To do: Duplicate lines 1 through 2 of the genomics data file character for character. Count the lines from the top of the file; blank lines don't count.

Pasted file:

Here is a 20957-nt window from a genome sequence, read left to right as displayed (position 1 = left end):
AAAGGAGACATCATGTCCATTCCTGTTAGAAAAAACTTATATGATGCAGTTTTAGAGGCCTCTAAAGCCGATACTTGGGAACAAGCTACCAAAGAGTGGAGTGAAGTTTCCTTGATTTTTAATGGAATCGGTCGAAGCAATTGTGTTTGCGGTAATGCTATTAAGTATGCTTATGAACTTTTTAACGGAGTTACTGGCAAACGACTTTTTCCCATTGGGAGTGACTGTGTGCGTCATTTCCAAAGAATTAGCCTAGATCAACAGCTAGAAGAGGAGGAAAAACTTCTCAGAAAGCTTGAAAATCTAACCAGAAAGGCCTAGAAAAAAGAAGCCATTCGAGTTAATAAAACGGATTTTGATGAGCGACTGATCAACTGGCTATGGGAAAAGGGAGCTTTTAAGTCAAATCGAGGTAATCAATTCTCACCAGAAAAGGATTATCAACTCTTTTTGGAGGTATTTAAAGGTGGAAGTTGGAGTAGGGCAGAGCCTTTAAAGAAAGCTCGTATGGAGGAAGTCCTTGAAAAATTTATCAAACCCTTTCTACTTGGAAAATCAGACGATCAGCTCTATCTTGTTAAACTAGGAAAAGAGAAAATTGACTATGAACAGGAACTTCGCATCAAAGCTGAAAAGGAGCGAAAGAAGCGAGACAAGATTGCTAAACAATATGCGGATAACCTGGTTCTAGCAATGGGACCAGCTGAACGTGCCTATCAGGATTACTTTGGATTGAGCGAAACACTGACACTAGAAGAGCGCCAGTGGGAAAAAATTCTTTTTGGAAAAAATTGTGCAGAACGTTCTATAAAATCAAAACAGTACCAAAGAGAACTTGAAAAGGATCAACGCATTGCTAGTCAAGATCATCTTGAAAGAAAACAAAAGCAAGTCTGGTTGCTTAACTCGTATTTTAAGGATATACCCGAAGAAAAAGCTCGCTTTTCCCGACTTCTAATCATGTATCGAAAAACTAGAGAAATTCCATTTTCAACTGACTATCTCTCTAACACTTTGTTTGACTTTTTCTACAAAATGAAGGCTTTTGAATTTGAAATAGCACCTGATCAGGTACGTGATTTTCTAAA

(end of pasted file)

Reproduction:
Here is a 20957-nt window from a genome sequence, read left to right as displayed (position 1 = left end):
AAAGGAGACATCATGTCCATTCCTGTTAGAAAAAACTTATATGATGCAGTTTTAGAGGCCTCTAAAGCCGATACTTGGGAACAAGCTACCAAAGAGTGGAGTGAAGTTTCCTTGATTTTTAATGGAATCGGTCGAAGCAATTGTGTTTGCGGTAATGCTATTAAGTATGCTTATGAACTTTTTAACGGAGTTACTGGCAAACGACTTTTTCCCATTGGGAGTGACTGTGTGCGTCATTTCCAAAGAATTAGCCTAGATCAACAGCTAGAAGAGGAGGAAAAACTTCTCAGAAAGCTTGAAAATCTAACCAGAAAGGCCTAGAAAAAAGAAGCCATTCGAGTTAATAAAACGGATTTTGATGAGCGACTGATCAACTGGCTATGGGAAAAGGGAGCTTTTAAGTCAAATCGAGGTAATCAATTCTCACCAGAAAAGGATTATCAACTCTTTTTGGAGGTATTTAAAGGTGGAAGTTGGAGTAGGGCAGAGCCTTTAAAGAAAGCTCGTATGGAGGAAGTCCTTGAAAAATTTATCAAACCCTTTCTACTTGGAAAATCAGACGATCAGCTCTATCTTGTTAAACTAGGAAAAGAGAAAATTGACTATGAACAGGAACTTCGCATCAAAGCTGAAAAGGAGCGAAAGAAGCGAGACAAGATTGCTAAACAATATGCGGATAACCTGGTTCTAGCAATGGGACCAGCTGAACGTGCCTATCAGGATTACTTTGGATTGAGCGAAACACTGACACTAGAAGAGCGCCAGTGGGAAAAAATTCTTTTTGGAAAAAATTGTGCAGAACGTTCTATAAAATCAAAACAGTACCAAAGAGAACTTGAAAAGGATCAACGCATTGCTAGTCAAGATCATCTTGAAAGAAAACAAAAGCAAGTCTGGTTGCTTAACTCGTATTTTAAGGATATACCCGAAGAAAAAGCTCGCTTTTCCCGACTTCTAATCATGTATCGAAAAACTAGAGAAATTCCATTTTCAACTGACTATCTCTCTAACACTTTGTTTGACTTTTTCTACAAAATGAAGGCTTTTGAATTTGAAATAGCACCTGATCAGGTACGTGATTTTCTAAA